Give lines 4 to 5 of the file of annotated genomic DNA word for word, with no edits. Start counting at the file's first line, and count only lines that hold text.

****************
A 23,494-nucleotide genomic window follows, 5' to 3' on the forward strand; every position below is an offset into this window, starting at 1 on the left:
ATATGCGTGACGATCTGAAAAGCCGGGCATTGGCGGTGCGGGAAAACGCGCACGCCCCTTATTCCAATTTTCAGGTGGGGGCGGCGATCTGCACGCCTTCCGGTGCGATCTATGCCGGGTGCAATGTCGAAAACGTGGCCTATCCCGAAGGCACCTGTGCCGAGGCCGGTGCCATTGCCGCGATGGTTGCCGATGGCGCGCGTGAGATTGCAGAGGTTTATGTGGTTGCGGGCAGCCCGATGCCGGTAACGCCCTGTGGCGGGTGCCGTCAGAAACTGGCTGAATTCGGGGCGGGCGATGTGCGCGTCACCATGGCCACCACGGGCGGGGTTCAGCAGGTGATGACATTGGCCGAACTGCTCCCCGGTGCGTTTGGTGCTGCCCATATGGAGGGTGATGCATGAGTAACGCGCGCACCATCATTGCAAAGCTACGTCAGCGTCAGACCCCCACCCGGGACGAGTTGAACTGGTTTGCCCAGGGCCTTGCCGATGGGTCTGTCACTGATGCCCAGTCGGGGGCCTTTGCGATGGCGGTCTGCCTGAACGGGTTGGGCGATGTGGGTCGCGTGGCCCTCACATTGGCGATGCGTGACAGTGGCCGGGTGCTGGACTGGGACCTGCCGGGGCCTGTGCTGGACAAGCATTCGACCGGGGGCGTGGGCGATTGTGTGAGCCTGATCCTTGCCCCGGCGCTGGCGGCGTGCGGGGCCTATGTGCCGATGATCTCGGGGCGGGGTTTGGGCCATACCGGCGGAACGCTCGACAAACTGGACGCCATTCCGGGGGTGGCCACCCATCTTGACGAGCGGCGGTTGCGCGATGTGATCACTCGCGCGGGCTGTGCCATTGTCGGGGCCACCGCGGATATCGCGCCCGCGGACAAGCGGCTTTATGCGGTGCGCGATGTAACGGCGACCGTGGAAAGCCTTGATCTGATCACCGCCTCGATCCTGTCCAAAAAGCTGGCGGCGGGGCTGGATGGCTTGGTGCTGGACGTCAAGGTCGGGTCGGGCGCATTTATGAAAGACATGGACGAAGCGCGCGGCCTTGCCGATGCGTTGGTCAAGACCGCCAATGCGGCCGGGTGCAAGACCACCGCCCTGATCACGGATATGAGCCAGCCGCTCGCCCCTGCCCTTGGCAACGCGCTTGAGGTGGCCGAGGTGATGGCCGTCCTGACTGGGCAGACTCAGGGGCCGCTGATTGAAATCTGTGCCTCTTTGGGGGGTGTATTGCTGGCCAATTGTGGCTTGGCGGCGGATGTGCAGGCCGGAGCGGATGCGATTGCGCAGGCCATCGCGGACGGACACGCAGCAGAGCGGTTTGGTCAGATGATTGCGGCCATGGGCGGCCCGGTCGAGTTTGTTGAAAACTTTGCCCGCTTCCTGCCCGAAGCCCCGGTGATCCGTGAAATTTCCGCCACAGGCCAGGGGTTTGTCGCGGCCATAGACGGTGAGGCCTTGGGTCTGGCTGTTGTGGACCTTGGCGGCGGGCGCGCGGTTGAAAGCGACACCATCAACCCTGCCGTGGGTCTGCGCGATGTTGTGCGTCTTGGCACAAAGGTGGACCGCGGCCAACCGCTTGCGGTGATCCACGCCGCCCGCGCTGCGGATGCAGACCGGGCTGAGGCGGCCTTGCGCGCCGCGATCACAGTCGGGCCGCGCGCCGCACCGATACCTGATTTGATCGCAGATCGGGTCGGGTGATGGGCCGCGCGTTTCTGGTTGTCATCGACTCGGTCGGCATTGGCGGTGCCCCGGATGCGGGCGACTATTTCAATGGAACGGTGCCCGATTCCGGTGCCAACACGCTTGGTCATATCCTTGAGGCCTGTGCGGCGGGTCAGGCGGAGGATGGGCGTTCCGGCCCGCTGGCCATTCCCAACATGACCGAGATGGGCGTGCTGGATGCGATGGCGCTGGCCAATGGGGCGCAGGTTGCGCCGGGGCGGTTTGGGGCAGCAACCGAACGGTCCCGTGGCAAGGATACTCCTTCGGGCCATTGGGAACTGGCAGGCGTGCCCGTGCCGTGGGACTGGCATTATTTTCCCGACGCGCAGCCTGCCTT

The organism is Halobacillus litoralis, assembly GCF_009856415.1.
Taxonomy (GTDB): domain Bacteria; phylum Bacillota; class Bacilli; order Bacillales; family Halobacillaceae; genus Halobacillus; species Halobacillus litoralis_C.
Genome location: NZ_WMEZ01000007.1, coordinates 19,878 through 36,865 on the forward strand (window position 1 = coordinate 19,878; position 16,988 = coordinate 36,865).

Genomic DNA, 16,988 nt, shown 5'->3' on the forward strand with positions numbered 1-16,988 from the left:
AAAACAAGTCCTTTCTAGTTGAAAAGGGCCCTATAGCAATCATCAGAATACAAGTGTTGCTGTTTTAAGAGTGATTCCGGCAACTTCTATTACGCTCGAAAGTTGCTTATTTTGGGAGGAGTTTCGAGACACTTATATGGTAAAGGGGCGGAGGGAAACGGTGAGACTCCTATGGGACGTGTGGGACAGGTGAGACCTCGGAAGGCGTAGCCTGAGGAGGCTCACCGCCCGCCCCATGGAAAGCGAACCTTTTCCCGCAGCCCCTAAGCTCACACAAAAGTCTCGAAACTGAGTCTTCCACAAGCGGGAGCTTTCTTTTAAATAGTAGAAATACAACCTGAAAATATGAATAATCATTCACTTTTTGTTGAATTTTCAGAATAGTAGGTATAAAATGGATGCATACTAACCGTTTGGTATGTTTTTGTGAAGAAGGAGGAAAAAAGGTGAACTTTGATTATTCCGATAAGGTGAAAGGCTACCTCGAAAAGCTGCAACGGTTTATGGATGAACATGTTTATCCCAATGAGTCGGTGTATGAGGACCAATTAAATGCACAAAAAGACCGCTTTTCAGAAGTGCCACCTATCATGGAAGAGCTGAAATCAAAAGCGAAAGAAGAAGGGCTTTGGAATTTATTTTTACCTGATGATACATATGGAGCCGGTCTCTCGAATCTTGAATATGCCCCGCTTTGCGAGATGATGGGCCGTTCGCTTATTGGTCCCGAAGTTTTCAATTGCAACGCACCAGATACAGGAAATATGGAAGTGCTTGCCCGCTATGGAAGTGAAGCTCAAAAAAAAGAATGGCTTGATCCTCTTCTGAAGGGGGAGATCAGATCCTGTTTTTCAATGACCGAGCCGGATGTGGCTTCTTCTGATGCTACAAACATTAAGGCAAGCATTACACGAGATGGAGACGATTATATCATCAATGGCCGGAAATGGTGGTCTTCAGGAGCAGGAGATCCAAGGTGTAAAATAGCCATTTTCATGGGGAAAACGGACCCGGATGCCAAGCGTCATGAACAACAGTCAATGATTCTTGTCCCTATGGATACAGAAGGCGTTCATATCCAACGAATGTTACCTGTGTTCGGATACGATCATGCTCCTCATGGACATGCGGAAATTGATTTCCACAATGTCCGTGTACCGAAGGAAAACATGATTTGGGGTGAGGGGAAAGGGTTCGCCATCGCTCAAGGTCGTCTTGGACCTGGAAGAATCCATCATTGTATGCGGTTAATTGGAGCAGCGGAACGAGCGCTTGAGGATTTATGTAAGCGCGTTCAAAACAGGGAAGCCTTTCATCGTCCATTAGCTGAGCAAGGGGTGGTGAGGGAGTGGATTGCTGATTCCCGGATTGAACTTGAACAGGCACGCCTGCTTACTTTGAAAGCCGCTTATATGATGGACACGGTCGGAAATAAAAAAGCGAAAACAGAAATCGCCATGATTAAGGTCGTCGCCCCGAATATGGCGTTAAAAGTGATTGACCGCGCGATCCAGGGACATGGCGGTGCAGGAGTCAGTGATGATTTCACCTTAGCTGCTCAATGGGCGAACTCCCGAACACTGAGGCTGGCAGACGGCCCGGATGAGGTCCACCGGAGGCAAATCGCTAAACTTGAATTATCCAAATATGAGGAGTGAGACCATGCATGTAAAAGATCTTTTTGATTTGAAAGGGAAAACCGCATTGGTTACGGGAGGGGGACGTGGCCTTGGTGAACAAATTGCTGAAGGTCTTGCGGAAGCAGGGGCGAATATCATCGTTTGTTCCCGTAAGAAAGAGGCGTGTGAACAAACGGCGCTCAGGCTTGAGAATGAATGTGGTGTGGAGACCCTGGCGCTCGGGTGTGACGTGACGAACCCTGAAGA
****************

Taxonomy (GTDB): domain Bacteria; phylum Bacillota; class Bacilli; order Bacillales; family Halobacillaceae; genus Halobacillus; species Halobacillus litoralis_C.
Genome location: NZ_WMEZ01000007.1, coordinates 19,878 through 36,865 on the forward strand (window position 1 = coordinate 19,878; position 16,988 = coordinate 36,865).